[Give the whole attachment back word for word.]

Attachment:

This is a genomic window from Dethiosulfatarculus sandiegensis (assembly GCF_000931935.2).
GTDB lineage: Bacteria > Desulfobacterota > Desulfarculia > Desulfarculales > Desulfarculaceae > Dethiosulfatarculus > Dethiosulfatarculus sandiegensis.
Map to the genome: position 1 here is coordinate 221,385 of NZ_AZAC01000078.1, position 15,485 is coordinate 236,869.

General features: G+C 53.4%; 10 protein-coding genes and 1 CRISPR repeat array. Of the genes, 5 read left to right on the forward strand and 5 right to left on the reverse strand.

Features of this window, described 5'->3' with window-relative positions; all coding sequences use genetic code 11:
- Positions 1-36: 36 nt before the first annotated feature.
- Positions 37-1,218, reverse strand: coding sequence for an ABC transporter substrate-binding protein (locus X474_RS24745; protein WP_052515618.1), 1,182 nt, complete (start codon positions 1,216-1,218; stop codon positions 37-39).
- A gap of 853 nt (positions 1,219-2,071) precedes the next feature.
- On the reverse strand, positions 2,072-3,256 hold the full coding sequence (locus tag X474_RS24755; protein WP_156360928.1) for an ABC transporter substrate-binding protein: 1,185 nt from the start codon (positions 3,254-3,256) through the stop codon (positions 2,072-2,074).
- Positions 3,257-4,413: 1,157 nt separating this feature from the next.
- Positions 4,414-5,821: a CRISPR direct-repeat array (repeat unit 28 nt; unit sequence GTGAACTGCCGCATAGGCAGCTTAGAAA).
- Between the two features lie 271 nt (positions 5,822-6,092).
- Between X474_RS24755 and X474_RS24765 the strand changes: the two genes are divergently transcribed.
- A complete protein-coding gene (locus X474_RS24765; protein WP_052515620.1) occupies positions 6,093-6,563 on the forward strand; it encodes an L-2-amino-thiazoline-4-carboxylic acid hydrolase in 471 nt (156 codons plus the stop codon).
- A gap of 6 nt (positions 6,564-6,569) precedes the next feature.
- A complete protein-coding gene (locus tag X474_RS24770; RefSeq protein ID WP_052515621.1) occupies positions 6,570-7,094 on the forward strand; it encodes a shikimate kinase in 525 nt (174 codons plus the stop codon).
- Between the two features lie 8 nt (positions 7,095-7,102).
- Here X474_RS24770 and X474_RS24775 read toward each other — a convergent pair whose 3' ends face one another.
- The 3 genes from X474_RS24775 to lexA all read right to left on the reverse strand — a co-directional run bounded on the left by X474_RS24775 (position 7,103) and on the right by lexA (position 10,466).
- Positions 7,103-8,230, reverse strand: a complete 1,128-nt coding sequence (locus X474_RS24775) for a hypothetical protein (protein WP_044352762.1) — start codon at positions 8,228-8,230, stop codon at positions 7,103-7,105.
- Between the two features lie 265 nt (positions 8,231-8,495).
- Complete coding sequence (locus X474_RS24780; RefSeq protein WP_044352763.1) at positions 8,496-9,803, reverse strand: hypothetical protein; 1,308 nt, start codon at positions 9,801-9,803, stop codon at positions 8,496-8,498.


This is a genomic window from Dethiosulfatarculus sandiegensis (assembly GCF_000931935.2).
GTDB lineage: Bacteria > Desulfobacterota > Desulfarculia > Desulfarculales > Desulfarculaceae > Dethiosulfatarculus > Dethiosulfatarculus sandiegensis.
Map to the genome: position 1 here is coordinate 221,385 of NZ_AZAC01000078.1, position 15,485 is coordinate 236,869.

General features: G+C 53.4%; 10 protein-coding genes and 1 CRISPR repeat array. Of the genes, 5 read left to right on the forward strand and 5 right to left on the reverse strand.

Features of this window, described 5'->3' with window-relative positions; all coding sequences use genetic code 11:
- Positions 1-36: 36 nt before the first annotated feature.
- Positions 37-1,218, reverse strand: coding sequence for an ABC transporter substrate-binding protein (locus X474_RS24745; protein WP_052515618.1), 1,182 nt, complete (start codon positions 1,216-1,218; stop codon positions 37-39).
- A gap of 853 nt (positions 1,219-2,071) precedes the next feature.
- On the reverse strand, positions 2,072-3,256 hold the full coding sequence (locus tag X474_RS24755; protein WP_156360928.1) for an ABC transporter substrate-binding protein: 1,185 nt from the start codon (positions 3,254-3,256) through the stop codon (positions 2,072-2,074).
- Positions 3,257-4,413: 1,157 nt separating this feature from the next.
- Positions 4,414-5,821: a CRISPR direct-repeat array (repeat unit 28 nt; unit sequence GTGAACTGCCGCATAGGCAGCTTAGAAA).
- Between the two features lie 271 nt (positions 5,822-6,092).
- Between X474_RS24755 and X474_RS24765 the strand changes: the two genes are divergently transcribed.
- A complete protein-coding gene (locus X474_RS24765; protein WP_052515620.1) occupies positions 6,093-6,563 on the forward strand; it encodes an L-2-amino-thiazoline-4-carboxylic acid hydrolase in 471 nt (156 codons plus the stop codon).
- A gap of 6 nt (positions 6,564-6,569) precedes the next feature.
- A complete protein-coding gene (locus tag X474_RS24770; RefSeq protein ID WP_052515621.1) occupies positions 6,570-7,094 on the forward strand; it encodes a shikimate kinase in 525 nt (174 codons plus the stop codon).
- Between the two features lie 8 nt (positions 7,095-7,102).
- Here X474_RS24770 and X474_RS24775 read toward each other — a convergent pair whose 3' ends face one another.
- The 3 genes from X474_RS24775 to lexA all read right to left on the reverse strand — a co-directional run bounded on the left by X474_RS24775 (position 7,103) and on the right by lexA (position 10,466).
- Positions 7,103-8,230, reverse strand: a complete 1,128-nt coding sequence (locus X474_RS24775) for a hypothetical protein (protein WP_044352762.1) — start codon at positions 8,228-8,230, stop codon at positions 7,103-7,105.
- Between the two features lie 265 nt (positions 8,231-8,495).
- Complete coding sequence (locus X474_RS24780; RefSeq protein WP_044352763.1) at positions 8,496-9,803, reverse strand: hypothetical protein; 1,308 nt, start codon at positions 9,801-9,803, stop codon at positions 8,496-8,498.